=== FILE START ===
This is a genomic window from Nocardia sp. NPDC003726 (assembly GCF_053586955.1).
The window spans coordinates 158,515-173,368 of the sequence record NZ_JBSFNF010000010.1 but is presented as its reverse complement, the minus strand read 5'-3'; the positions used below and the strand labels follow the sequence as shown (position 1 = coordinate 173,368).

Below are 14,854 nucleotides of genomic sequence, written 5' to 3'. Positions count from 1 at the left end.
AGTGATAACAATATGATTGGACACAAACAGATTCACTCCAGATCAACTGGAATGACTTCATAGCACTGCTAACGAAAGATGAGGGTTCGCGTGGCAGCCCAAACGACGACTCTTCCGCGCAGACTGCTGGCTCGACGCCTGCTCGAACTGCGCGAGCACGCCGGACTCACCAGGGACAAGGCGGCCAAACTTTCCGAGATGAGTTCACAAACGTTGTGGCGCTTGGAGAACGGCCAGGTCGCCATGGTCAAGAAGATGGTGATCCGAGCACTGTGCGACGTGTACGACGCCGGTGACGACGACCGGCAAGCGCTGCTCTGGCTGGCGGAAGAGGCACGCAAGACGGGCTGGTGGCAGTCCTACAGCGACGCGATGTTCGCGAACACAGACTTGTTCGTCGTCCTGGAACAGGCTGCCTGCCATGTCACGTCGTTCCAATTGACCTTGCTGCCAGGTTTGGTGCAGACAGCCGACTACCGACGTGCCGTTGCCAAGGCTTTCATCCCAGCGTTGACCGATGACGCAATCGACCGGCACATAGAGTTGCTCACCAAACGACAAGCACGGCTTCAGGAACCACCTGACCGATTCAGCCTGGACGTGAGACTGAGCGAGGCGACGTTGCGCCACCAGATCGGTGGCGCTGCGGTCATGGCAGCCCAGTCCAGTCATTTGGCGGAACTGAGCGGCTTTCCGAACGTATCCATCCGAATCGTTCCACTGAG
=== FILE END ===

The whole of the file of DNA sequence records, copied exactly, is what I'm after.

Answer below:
This is a genomic window from Nocardia sp. NPDC003726 (assembly GCF_053586955.1).
The window spans coordinates 158,515-173,368 of the sequence record NZ_JBSFNF010000010.1 but is presented as its reverse complement, the minus strand read 5'-3'; the positions used below and the strand labels follow the sequence as shown (position 1 = coordinate 173,368).

Below are 14,854 nucleotides of genomic sequence, written 5' to 3'. Positions count from 1 at the left end.
AGTGATAACAATATGATTGGACACAAACAGATTCACTCCAGATCAACTGGAATGACTTCATAGCACTGCTAACGAAAGATGAGGGTTCGCGTGGCAGCCCAAACGACGACTCTTCCGCGCAGACTGCTGGCTCGACGCCTGCTCGAACTGCGCGAGCACGCCGGACTCACCAGGGACAAGGCGGCCAAACTTTCCGAGATGAGTTCACAAACGTTGTGGCGCTTGGAGAACGGCCAGGTCGCCATGGTCAAGAAGATGGTGATCCGAGCACTGTGCGACGTGTACGACGCCGGTGACGACGACCGGCAAGCGCTGCTCTGGCTGGCGGAAGAGGCACGCAAGACGGGCTGGTGGCAGTCCTACAGCGACGCGATGTTCGCGAACACAGACTTGTTCGTCGTCCTGGAACAGGCTGCCTGCCATGTCACGTCGTTCCAATTGACCTTGCTGCCAGGTTTGGTGCAGACAGCCGACTACCGACGTGCCGTTGCCAAGGCTTTCATCCCAGCGTTGACCGATGACGCAATCGACCGGCACATAGAGTTGCTCACCAAACGACAAGCACGGCTTCAGGAACCACCTGACCGATTCAGCCTGGACGTGAGACTGAGCGAGGCGACGTTGCGCCACCAGATCGGTGGCGCTGCGGTCATGGCAGCCCAGTCCAGTCATTTGGCGGAACTGAGCGGCTTTCCGAACGTATCCATCCGAATCGTTCCACTGAG